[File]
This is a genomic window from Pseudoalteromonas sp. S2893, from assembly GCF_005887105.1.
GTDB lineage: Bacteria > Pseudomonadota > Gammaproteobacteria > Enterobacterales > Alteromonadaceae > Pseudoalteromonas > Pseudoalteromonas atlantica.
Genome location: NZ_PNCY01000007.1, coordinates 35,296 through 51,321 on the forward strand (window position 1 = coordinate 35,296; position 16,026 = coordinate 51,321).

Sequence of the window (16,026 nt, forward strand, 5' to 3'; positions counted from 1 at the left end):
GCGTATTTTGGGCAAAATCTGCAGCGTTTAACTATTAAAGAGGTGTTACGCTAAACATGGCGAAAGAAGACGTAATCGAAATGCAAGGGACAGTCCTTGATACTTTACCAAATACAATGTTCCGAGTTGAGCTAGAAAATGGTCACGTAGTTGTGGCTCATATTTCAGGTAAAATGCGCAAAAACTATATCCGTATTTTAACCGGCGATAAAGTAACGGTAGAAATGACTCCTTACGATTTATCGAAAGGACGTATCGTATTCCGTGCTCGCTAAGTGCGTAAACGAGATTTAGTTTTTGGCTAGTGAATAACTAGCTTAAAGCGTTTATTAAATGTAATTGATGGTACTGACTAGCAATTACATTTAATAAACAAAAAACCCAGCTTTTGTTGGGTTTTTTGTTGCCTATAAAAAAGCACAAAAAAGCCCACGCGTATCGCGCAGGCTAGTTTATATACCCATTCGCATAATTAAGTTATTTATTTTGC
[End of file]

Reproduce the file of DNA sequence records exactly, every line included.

This is a genomic window from Pseudoalteromonas sp. S2893, from assembly GCF_005887105.1.
GTDB lineage: Bacteria > Pseudomonadota > Gammaproteobacteria > Enterobacterales > Alteromonadaceae > Pseudoalteromonas > Pseudoalteromonas atlantica.
Genome location: NZ_PNCY01000007.1, coordinates 35,296 through 51,321 on the forward strand (window position 1 = coordinate 35,296; position 16,026 = coordinate 51,321).

Sequence of the window (16,026 nt, forward strand, 5' to 3'; positions counted from 1 at the left end):
GCGTATTTTGGGCAAAATCTGCAGCGTTTAACTATTAAAGAGGTGTTACGCTAAACATGGCGAAAGAAGACGTAATCGAAATGCAAGGGACAGTCCTTGATACTTTACCAAATACAATGTTCCGAGTTGAGCTAGAAAATGGTCACGTAGTTGTGGCTCATATTTCAGGTAAAATGCGCAAAAACTATATCCGTATTTTAACCGGCGATAAAGTAACGGTAGAAATGACTCCTTACGATTTATCGAAAGGACGTATCGTATTCCGTGCTCGCTAAGTGCGTAAACGAGATTTAGTTTTTGGCTAGTGAATAACTAGCTTAAAGCGTTTATTAAATGTAATTGATGGTACTGACTAGCAATTACATTTAATAAACAAAAAACCCAGCTTTTGTTGGGTTTTTTGTTGCCTATAAAAAAGCACAAAAAAGCCCACGCGTATCGCGCAGGCTAGTTTATATACCCATTCGCATAATTAAGTTATTTATTTTGC